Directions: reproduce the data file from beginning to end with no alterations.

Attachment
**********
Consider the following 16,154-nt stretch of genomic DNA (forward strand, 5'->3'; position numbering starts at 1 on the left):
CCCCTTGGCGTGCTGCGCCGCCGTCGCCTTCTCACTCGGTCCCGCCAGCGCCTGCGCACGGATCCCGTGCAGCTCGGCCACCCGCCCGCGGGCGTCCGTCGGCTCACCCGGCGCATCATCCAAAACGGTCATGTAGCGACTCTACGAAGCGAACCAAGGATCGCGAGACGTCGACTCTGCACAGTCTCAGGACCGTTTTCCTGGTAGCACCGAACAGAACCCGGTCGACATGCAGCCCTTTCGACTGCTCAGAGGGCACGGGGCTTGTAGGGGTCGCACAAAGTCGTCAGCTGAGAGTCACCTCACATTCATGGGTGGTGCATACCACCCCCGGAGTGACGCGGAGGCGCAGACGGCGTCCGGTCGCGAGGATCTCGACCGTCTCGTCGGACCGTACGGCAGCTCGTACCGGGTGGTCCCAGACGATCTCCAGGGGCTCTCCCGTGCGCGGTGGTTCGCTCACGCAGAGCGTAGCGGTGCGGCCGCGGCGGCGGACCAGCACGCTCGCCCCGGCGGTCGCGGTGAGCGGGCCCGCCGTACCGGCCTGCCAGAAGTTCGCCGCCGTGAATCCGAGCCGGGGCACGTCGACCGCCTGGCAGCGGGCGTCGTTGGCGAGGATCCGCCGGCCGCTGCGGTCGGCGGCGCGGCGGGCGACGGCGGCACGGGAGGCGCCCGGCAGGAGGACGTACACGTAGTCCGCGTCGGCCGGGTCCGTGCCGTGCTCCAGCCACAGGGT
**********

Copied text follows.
Consider the following 16,154-nt stretch of genomic DNA (forward strand, 5'->3'; position numbering starts at 1 on the left):
CCCCTTGGCGTGCTGCGCCGCCGTCGCCTTCTCACTCGGTCCCGCCAGCGCCTGCGCACGGATCCCGTGCAGCTCGGCCACCCGCCCGCGGGCGTCCGTCGGCTCACCCGGCGCATCATCCAAAACGGTCATGTAGCGACTCTACGAAGCGAACCAAGGATCGCGAGACGTCGACTCTGCACAGTCTCAGGACCGTTTTCCTGGTAGCACCGAACAGAACCCGGTCGACATGCAGCCCTTTCGACTGCTCAGAGGGCACGGGGCTTGTAGGGGTCGCACAAAGTCGTCAGCTGAGAGTCACCTCACATTCATGGGTGGTGCATACCACCCCCGGAGTGACGCGGAGGCGCAGACGGCGTCCGGTCGCGAGGATCTCGACCGTCTCGTCGGACCGTACGGCAGCTCGTACCGGGTGGTCCCAGACGATCTCCAGGGGCTCTCCCGTGCGCGGTGGTTCGCTCACGCAGAGCGTAGCGGTGCGGCCGCGGCGGCGGACCAGCACGCTCGCCCCGGCGGTCGCGGTGAGCGGGCCCGCCGTACCGGCCTGCCAGAAGTTCGCCGCCGTGAATCCGAGCCGGGGCACGTCGACCGCCTGGCAGCGGGCGTCGTTGGCGAGGATCCGCCGGCCGCTGCGGTCGGCGGCGCGGCGGGCGACGGCGGCACGGGAGGCGCCCGGCAGGAGGACGTACACGTAGTCCGCGTCGGCCGGGTCCGTGCCGTGCTCCAGCCACAGGGT